Once the text of the bill or proposal of law is approved, it is submitted by the President of the Congress of the Deputies to the Senate, which then follows a similar procedure.

Enactment of laws in Spain

The process finishes with the ratification and promulgation of the law.
Within 15 days, the King gives his assent to a law passed by the Cortes Generales. He then promulgates the law and orders its immediate publication.
The law enters into force 20 days after its publication in the Official State Gazette, unless the Gazette provides otherwise.

Types of police in Spain

Spain has several different organisations carrying out the role of the police.

  • The Guardia Civil has a military status and patrols rural areas (including highways and ports) and investigate crimes there. They operate from garrison posts that are called casas cuartel (“home-garrisons”) which are both minor residential garrisons and fully equipped Police Stations.
  • The Policia Nacional or Cuerpo Nacional de Policía (CNP) has a civilian status and deals with criminal offences and public order in big towns and cities. It includes special anti-riot units. In some Autonomous Communities, regional police forces have taken over many of the CNP duties (see below).
  • Policia Local exist in most cities and important towns in order to concentrate on preventing crime, settling minor incidents, traffic control, and, crucially, intelligence gathering.
  • There are also several specialist forces also with the powers of arrest for dealing with areas such as tax avoidance, smuggling and international crime. Any person with the power of arrest may intervene in urgent situations beyond their specific jurisdiction if they have reasonable cause to place a person before the courts.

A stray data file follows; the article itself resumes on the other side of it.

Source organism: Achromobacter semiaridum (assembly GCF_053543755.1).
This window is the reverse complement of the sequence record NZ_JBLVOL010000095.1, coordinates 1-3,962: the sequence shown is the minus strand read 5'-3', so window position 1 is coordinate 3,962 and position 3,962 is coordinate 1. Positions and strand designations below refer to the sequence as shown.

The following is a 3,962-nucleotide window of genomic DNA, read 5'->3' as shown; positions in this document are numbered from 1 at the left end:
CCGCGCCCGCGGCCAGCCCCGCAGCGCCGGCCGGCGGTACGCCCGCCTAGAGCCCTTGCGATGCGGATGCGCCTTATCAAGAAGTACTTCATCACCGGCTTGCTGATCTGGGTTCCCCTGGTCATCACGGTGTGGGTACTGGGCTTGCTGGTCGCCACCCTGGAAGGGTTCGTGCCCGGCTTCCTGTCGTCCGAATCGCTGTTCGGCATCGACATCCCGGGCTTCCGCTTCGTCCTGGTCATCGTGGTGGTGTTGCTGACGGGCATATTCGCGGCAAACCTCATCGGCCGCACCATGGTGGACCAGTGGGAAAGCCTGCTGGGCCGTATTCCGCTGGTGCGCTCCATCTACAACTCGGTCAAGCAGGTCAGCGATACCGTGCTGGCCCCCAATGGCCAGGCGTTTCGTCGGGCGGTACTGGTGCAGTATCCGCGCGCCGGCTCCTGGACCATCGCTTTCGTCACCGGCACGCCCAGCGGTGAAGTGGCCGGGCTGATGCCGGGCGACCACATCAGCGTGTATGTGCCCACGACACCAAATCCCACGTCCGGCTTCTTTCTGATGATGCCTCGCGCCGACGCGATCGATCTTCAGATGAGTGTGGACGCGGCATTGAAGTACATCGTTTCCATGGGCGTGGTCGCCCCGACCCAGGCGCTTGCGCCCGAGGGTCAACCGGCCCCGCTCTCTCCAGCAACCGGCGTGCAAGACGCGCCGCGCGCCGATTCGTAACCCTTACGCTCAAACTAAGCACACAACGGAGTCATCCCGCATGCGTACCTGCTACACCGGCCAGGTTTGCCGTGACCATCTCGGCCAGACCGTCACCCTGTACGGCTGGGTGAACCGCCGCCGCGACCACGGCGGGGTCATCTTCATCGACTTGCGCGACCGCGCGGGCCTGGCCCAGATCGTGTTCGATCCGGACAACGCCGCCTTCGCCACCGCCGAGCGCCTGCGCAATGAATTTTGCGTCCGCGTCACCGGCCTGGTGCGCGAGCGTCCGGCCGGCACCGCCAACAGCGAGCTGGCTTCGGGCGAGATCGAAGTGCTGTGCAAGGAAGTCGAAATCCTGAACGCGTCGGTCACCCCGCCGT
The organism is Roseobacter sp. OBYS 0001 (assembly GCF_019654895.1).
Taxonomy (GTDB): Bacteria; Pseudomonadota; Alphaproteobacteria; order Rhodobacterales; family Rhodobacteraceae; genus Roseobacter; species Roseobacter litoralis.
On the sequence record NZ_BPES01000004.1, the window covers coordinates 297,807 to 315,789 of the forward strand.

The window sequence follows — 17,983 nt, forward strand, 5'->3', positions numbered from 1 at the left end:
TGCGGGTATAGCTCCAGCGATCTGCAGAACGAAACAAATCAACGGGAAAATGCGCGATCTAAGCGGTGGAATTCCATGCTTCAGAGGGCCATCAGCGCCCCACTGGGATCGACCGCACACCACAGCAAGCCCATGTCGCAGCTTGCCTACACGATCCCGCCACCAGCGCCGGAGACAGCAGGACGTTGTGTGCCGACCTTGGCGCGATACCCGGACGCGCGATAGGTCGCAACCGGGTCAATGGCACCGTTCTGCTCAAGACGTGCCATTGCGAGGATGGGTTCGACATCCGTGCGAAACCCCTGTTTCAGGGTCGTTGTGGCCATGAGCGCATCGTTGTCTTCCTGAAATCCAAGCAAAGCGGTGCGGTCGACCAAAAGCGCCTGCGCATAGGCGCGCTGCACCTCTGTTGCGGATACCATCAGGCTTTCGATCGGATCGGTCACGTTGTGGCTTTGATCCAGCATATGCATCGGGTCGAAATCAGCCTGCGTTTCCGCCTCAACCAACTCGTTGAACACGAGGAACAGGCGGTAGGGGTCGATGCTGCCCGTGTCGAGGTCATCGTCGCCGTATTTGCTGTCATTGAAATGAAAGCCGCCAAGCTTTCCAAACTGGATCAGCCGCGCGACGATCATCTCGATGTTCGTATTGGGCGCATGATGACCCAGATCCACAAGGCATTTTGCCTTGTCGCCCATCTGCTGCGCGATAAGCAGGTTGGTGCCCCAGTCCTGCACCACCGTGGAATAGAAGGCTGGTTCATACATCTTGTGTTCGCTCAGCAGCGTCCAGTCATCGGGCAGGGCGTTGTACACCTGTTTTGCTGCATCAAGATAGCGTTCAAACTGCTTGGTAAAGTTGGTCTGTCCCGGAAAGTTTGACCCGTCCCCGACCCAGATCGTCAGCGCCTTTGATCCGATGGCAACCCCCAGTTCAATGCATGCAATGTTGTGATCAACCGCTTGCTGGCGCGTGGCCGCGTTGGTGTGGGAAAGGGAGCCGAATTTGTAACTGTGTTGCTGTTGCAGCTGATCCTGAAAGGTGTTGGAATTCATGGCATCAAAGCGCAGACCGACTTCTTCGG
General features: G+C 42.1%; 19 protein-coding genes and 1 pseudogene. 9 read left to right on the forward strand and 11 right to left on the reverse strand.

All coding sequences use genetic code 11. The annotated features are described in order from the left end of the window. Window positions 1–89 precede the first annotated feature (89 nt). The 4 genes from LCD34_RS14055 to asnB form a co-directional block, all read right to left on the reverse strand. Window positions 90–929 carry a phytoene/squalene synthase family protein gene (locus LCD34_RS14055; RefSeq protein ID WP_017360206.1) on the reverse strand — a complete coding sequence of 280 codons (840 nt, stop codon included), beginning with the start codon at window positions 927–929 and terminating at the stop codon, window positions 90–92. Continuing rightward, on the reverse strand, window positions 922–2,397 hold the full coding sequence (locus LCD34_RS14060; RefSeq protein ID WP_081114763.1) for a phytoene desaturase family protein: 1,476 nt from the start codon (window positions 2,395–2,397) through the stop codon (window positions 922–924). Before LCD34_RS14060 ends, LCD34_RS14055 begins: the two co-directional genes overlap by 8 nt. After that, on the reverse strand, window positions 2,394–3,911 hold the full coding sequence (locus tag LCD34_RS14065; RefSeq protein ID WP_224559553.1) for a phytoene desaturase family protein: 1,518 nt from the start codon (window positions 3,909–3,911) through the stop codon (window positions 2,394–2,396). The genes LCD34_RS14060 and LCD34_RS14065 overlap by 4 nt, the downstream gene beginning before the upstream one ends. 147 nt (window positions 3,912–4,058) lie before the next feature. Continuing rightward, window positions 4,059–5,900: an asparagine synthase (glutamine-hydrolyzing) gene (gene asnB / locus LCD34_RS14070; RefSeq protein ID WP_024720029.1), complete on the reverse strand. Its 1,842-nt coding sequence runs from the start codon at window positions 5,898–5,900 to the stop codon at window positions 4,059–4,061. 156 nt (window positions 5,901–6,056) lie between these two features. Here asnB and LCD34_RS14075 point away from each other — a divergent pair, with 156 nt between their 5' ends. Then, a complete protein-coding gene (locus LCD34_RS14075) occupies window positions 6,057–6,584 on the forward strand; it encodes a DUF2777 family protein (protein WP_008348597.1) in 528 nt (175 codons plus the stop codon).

Locally, all enforcement agencies work together closely, and in serious matters, usually under the guidance of an Examining magistrate. Operational policy and major interventions are nationally coordinated under the direction of the Ministry of the Interior.

Most police officers are armed.

In major tourist areas many will speak English. Some will speak other common languages.

There is a lot more routine police activity, including roadside checks, than you find in many European countries.

The courts of Spain

Although Spain is divided into Autonomous Communities, Judicial Power is unitary. Autonomous Communities do not have independent judicial power and their courts (though local) are courts of the State.

Courts in Spain are organised by territorial organisation and by jurisdictional orders. They are divided into:

  • National Courts
  • Autonomic Courts
  • Provincial Courts
  • District Courts

Military Courts also exist, but they only apply within their own internal sphere of operations.

Judges in Spain

Judges in Spain are professional judges. Judges are public servants divided into the three categories of judge, magistrate, and supreme court magistrate.

Entrance to the judiciary is limited to Spanish nationals who hold a law degree from a Spanish university and who are not legally disbarred from applying.

After their law degree, instead of going on to qualify as a lawyer – abogado – applicants must pass a tough competitive state exam. The selected applicants then enter the Judiciary School, where they take courses over a year as well as carrying out practical training as associate judges in courts and tribunals.

Candidates passing this course are then sworn in as judges.

They will then be allocated to a court.

They are often still quite young and inexperienced. This may explain the high percentage of appeals against the decisions of the lower courts.

Magistrates of the supreme court can be selected from jurists and lawyers with more than fifteen years of professional experience.

Justices of the peace are not part of the judiciary, They are local people elected by the town council of the city where they were appointed. Their role is very limited.

The basic legal system

Spain uses the so-called Civil Law system. Such systems – of which are are many in the world – are based on comprehensive legal codes and laws rooted in Roman Law and Napoleonic Law. All of the countries shown in blue on the header map use variants of the Civil Law system.